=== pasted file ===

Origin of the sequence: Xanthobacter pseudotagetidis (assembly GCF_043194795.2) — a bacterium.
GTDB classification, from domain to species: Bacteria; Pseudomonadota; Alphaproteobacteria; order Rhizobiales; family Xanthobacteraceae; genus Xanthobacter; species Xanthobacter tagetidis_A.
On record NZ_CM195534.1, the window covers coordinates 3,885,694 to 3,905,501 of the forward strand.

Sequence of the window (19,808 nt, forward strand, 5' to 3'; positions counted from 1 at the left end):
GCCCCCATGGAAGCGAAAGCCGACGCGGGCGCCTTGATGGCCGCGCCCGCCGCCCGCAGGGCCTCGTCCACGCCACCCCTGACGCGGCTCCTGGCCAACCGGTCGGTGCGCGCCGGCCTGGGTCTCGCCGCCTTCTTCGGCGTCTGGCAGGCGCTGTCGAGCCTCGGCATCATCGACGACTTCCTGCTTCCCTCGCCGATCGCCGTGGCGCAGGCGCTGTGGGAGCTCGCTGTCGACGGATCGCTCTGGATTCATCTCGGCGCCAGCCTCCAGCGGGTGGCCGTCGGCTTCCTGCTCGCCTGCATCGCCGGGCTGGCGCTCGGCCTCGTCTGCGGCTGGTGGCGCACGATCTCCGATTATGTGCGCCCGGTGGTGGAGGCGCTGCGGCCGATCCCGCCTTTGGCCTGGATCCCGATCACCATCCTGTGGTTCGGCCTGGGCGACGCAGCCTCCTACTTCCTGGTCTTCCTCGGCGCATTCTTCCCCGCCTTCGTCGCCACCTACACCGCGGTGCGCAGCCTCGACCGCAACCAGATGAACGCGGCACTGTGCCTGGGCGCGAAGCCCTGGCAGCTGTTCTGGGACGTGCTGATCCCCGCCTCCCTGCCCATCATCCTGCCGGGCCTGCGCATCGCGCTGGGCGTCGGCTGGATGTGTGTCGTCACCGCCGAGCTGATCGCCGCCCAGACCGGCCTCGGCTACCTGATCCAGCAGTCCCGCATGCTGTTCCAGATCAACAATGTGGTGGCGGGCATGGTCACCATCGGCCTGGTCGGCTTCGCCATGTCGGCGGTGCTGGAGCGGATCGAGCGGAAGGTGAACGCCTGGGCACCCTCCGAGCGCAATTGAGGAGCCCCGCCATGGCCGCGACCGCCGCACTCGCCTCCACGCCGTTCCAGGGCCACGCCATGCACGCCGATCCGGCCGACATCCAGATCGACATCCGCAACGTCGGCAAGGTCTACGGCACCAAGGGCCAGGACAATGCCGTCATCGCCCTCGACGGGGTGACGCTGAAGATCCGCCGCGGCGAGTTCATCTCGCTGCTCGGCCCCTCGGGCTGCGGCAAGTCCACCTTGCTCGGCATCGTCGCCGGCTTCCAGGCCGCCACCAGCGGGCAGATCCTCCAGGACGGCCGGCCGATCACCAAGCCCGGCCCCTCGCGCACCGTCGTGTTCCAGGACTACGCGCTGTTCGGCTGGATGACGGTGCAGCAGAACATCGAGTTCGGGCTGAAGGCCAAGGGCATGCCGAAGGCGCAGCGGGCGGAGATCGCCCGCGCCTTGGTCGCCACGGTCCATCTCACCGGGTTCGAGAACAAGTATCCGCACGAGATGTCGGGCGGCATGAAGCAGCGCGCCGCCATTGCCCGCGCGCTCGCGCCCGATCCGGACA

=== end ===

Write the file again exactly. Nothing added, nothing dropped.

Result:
Origin of the sequence: Xanthobacter pseudotagetidis (assembly GCF_043194795.2) — a bacterium.
GTDB classification, from domain to species: Bacteria; Pseudomonadota; Alphaproteobacteria; order Rhizobiales; family Xanthobacteraceae; genus Xanthobacter; species Xanthobacter tagetidis_A.
On record NZ_CM195534.1, the window covers coordinates 3,885,694 to 3,905,501 of the forward strand.

Sequence of the window (19,808 nt, forward strand, 5' to 3'; positions counted from 1 at the left end):
GCCCCCATGGAAGCGAAAGCCGACGCGGGCGCCTTGATGGCCGCGCCCGCCGCCCGCAGGGCCTCGTCCACGCCACCCCTGACGCGGCTCCTGGCCAACCGGTCGGTGCGCGCCGGCCTGGGTCTCGCCGCCTTCTTCGGCGTCTGGCAGGCGCTGTCGAGCCTCGGCATCATCGACGACTTCCTGCTTCCCTCGCCGATCGCCGTGGCGCAGGCGCTGTGGGAGCTCGCTGTCGACGGATCGCTCTGGATTCATCTCGGCGCCAGCCTCCAGCGGGTGGCCGTCGGCTTCCTGCTCGCCTGCATCGCCGGGCTGGCGCTCGGCCTCGTCTGCGGCTGGTGGCGCACGATCTCCGATTATGTGCGCCCGGTGGTGGAGGCGCTGCGGCCGATCCCGCCTTTGGCCTGGATCCCGATCACCATCCTGTGGTTCGGCCTGGGCGACGCAGCCTCCTACTTCCTGGTCTTCCTCGGCGCATTCTTCCCCGCCTTCGTCGCCACCTACACCGCGGTGCGCAGCCTCGACCGCAACCAGATGAACGCGGCACTGTGCCTGGGCGCGAAGCCCTGGCAGCTGTTCTGGGACGTGCTGATCCCCGCCTCCCTGCCCATCATCCTGCCGGGCCTGCGCATCGCGCTGGGCGTCGGCTGGATGTGTGTCGTCACCGCCGAGCTGATCGCCGCCCAGACCGGCCTCGGCTACCTGATCCAGCAGTCCCGCATGCTGTTCCAGATCAACAATGTGGTGGCGGGCATGGTCACCATCGGCCTGGTCGGCTTCGCCATGTCGGCGGTGCTGGAGCGGATCGAGCGGAAGGTGAACGCCTGGGCACCCTCCGAGCGCAATTGAGGAGCCCCGCCATGGCCGCGACCGCCGCACTCGCCTCCACGCCGTTCCAGGGCCACGCCATGCACGCCGATCCGGCCGACATCCAGATCGACATCCGCAACGTCGGCAAGGTCTACGGCACCAAGGGCCAGGACAATGCCGTCATCGCCCTCGACGGGGTGACGCTGAAGATCCGCCGCGGCGAGTTCATCTCGCTGCTCGGCCCCTCGGGCTGCGGCAAGTCCACCTTGCTCGGCATCGTCGCCGGCTTCCAGGCCGCCACCAGCGGGCAGATCCTCCAGGACGGCCGGCCGATCACCAAGCCCGGCCCCTCGCGCACCGTCGTGTTCCAGGACTACGCGCTGTTCGGCTGGATGACGGTGCAGCAGAACATCGAGTTCGGGCTGAAGGCCAAGGGCATGCCGAAGGCGCAGCGGGCGGAGATCGCCCGCGCCTTGGTCGCCACGGTCCATCTCACCGGGTTCGAGAACAAGTATCCGCACGAGATGTCGGGCGGCATGAAGCAGCGCGCCGCCATTGCCCGCGCGCTCGCGCCCGATCCGGACA